Jonas’s son Jack Dreyfus,
born there in 1913, was
the founder of the Dreyfus
Funds and is widely credited for having invented the commonplace mutual
through direct marketing to the American public.

Otto and Lillie Dreyfus were German
immigrants who came to Wisconsin in the 1890’s and ran a tavern on
South Side. Their son Woods joined
Milwaukee’s WISN radio station in 1927 and over a twenty-year period
served as
singer, announcer, program director, and finally as its General Manager. Woods’ son Lee
was Wisconsin’s Governor from 1979 to 1983.

The Louis-Dreyfus family was described as one of
the “top five biggest fortunes of France.” However,
as a Jewish family during the
Second World War much of the family assets were confiscated by the
government. Gerard Louis-Dreyfus, a
great grandson of the company founder Leopold, came to America with his
in 1940. He was the father of the actress
Julia Louis-Dreyfus.


Dreyfus Miscellany

Dreyfus Surname Origin.  In the year 1555, when the persecution of the Jews took on new momentum in Germany, the Elector Palatine Johann II and his neighbor the Archbishop Elector Johann of Trier agreed to expel all the Jews from their dominions.

The Jewish fugitives from Trier had to
find a new home and sought it in Alsace.
Jews of that time had not adopted the use of hereditary surnames.  Thus the municipal and communal authorities
throughout Alsace entered the names of one and all the Jewish
immigrants as
Treviranus, (that is “the man from Trier” from the Latin

The “T” of the
official scribe was altered in the popular dialect to the hard “D,”
and the official abbreviation “Trevus” in the local registers became
“Dreyfus.”  And so every Jewish
exile from Trier had to accept their new surname of Dreyfus. 

The Dreyfus Affair.  The Dreyfus Affair was a political scandal that divided French society from 1894 until its resolution in 1906.
The affair is often seen as a modern and
universal symbol of injustice and it remains one of the most
examples of a complex miscarriage of justice and antisemitism.  The major role played by the press and public
opinion proved influential in the lasting social conflict.

The scandal began in
December 1894 with the treason conviction of Captain Alfred
Dreyfus, a
young French artillery officer of Jewish descent.  Sentenced
to life
imprisonment for allegedly communicating French military secrets
to the
Germans, Dreyfus was imprisoned on Devil’s Island in French Guiana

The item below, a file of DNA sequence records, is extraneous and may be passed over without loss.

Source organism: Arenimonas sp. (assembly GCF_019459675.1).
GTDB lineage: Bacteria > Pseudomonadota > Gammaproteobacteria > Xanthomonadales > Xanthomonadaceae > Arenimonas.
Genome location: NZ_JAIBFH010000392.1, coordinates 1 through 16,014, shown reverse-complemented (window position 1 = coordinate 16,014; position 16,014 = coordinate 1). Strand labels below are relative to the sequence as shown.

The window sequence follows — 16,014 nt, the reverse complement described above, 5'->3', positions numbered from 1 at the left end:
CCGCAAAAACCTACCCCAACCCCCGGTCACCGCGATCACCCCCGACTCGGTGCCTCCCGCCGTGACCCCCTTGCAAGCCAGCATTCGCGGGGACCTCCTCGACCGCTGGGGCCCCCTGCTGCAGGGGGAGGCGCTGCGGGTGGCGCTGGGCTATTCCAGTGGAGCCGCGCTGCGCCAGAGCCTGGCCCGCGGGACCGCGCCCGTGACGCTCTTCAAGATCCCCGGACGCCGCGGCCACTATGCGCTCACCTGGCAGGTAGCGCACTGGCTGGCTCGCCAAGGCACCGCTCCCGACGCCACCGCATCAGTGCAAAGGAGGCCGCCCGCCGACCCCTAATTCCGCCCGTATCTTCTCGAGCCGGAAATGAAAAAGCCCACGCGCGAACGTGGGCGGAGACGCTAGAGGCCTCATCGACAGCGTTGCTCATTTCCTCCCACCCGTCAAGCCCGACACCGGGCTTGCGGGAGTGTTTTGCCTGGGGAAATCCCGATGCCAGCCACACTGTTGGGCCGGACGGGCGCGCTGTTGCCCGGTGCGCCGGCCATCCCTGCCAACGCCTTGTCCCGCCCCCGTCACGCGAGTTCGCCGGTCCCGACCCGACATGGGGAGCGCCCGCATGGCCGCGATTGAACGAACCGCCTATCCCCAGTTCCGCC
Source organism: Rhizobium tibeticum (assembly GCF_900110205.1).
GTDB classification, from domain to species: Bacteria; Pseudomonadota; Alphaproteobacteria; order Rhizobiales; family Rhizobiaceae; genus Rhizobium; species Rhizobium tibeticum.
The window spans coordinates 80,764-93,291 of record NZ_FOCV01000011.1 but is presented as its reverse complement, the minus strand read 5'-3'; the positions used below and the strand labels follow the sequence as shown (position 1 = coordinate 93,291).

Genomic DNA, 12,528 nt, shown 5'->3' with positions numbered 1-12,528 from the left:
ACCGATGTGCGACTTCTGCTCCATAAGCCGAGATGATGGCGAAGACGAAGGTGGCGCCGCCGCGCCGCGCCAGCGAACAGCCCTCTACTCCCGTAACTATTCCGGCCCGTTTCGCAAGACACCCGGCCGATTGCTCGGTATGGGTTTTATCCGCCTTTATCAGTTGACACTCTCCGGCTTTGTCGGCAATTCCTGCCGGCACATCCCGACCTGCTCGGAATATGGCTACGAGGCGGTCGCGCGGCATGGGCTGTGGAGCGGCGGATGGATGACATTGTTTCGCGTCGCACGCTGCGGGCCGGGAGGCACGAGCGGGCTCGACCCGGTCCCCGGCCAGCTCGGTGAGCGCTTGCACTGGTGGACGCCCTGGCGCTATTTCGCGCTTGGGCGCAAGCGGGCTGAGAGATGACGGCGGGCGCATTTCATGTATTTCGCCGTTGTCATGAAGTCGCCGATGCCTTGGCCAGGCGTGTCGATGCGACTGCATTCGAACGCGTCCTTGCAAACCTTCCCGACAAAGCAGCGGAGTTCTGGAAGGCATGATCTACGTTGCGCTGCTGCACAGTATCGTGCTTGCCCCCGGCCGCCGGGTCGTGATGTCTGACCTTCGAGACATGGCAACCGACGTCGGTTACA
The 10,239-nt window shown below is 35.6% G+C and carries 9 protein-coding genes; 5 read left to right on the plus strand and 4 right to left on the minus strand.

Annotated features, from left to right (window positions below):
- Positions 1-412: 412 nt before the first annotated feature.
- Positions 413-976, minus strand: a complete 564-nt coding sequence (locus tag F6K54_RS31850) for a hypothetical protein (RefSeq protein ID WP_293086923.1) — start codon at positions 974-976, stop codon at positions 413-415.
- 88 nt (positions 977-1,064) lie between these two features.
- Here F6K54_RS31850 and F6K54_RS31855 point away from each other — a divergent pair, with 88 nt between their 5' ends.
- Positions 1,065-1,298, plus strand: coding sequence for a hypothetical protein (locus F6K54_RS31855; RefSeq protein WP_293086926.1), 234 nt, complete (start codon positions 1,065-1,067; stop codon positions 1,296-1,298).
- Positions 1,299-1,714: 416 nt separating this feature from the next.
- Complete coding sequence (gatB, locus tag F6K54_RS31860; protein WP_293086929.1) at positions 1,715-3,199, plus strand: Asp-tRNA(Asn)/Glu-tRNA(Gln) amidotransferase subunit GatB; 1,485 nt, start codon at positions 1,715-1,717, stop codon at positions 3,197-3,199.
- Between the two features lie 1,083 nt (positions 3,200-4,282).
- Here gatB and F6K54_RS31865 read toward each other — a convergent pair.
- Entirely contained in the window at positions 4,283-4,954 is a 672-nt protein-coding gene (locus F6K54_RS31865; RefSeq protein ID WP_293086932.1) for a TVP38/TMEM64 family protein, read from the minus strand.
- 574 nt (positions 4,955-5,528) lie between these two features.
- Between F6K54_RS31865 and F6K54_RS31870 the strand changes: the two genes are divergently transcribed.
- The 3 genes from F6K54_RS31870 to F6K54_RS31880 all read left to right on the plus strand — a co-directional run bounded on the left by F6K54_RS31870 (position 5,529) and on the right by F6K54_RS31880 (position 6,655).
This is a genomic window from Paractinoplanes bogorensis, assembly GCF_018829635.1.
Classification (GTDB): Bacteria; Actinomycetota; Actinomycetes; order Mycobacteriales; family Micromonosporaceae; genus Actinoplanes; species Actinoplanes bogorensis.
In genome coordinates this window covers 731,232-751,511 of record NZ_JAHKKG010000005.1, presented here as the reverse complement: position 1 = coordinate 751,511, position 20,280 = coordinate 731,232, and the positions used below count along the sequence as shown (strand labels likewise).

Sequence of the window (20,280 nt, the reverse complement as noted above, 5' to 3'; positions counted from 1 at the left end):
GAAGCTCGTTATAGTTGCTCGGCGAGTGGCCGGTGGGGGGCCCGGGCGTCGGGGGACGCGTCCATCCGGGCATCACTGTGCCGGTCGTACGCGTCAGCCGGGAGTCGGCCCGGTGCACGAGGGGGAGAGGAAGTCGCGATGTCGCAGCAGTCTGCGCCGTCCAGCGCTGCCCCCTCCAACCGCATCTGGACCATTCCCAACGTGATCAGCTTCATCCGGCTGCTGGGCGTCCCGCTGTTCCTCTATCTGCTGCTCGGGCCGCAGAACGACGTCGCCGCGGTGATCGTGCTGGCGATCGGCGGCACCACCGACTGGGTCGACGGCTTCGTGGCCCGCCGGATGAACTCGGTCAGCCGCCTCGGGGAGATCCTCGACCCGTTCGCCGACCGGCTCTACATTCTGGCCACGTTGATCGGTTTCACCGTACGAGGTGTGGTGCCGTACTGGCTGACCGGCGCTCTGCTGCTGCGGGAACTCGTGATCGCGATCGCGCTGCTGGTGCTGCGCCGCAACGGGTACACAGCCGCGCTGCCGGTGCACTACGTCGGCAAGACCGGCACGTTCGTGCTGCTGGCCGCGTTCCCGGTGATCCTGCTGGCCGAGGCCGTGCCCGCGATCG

where he
spent nearly five years.

Evidence came to light in 1896 identifying a French
army major named Ferdinand Esterhazy as the real culprit.  After high-ranking military officials
suppressed the new evidence, a military court unanimously acquitted
after a trial lasting only two days.  The
Army then accused Dreyfus with additional charges based on falsified

Word of the military court’s framing of Dreyfus and of an
attempted cover-up
began to spread.  Many, like the writer
Emile Zola, put pressure on the government to reopen the case.  In
was returned to France for another trial. The intense political and
scandal that ensued divided French society between those who supported
(called Dreyfusards) and those who condemned him (the anti-Dreyfusards). The new trial resulted in another conviction
and a ten-year sentence, but Dreyfus was given a pardon and set free.

Eventually all the accusations against Dreyfus were
demonstrated to be
baseless.  In 1906 Dreyfus was
exonerated and reinstated as a major in the French army.

John Dreyfus in England.  His family had originated in
Alsace.  One branch had established a
bank in Basle, preferring though to live in France.
Edmond Dreyfus decided to seek his fortune in
England.  He arrived in 1895, naturalized
in 1900, and became a stockbroker there in 1904.  His wife
Marguerite was of
German extraction, but her father had moved to England before settling
in Paris
where she was born.  It was into this
thoroughly cosmopolitan family that John Dreyfus was born in 1918.

a very early age he had been fascinated by the physical form of books
print.  Dreyfus was taken with the new type and layout with which